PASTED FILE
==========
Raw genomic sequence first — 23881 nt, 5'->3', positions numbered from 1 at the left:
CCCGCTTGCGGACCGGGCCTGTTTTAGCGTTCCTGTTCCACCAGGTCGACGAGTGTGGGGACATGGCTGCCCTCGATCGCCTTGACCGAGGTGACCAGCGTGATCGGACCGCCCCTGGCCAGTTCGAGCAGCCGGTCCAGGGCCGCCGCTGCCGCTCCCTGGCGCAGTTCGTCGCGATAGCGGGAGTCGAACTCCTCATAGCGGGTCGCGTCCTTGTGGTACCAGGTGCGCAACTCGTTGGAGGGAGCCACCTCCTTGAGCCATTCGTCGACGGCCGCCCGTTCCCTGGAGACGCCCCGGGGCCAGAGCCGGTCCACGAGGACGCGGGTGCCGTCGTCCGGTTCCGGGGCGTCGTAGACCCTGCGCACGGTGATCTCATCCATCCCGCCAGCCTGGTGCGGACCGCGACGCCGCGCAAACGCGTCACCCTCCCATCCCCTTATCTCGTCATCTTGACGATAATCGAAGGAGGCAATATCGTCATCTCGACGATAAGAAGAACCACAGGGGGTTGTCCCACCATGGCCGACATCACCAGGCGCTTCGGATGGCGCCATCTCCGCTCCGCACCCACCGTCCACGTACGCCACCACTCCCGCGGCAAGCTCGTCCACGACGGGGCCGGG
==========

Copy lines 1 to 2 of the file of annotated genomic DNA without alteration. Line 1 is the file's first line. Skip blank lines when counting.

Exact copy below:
Raw genomic sequence first — 23881 nt, 5'->3', positions numbered from 1 at the left:
CCCGCTTGCGGACCGGGCCTGTTTTAGCGTTCCTGTTCCACCAGGTCGACGAGTGTGGGGACATGGCTGCCCTCGATCGCCTTGACCGAGGTGACCAGCGTGATCGGACCGCCCCTGGCCAGTTCGAGCAGCCGGTCCAGGGCCGCCGCTGCCGCTCCCTGGCGCAGTTCGTCGCGATAGCGGGAGTCGAACTCCTCATAGCGGGTCGCGTCCTTGTGGTACCAGGTGCGCAACTCGTTGGAGGGAGCCACCTCCTTGAGCCATTCGTCGACGGCCGCCCGTTCCCTGGAGACGCCCCGGGGCCAGAGCCGGTCCACGAGGACGCGGGTGCCGTCGTCCGGTTCCGGGGCGTCGTAGACCCTGCGCACGGTGATCTCATCCATCCCGCCAGCCTGGTGCGGACCGCGACGCCGCGCAAACGCGTCACCCTCCCATCCCCTTATCTCGTCATCTTGACGATAATCGAAGGAGGCAATATCGTCATCTCGACGATAAGAAGAACCACAGGGGGTTGTCCCACCATGGCCGACATCACCAGGCGCTTCGGATGGCGCCATCTCCGCTCCGCACCCACCGTCCACGTACGCCACCACTCCCGCGGCAAGCTCGTCCACGACGGGGCCGGG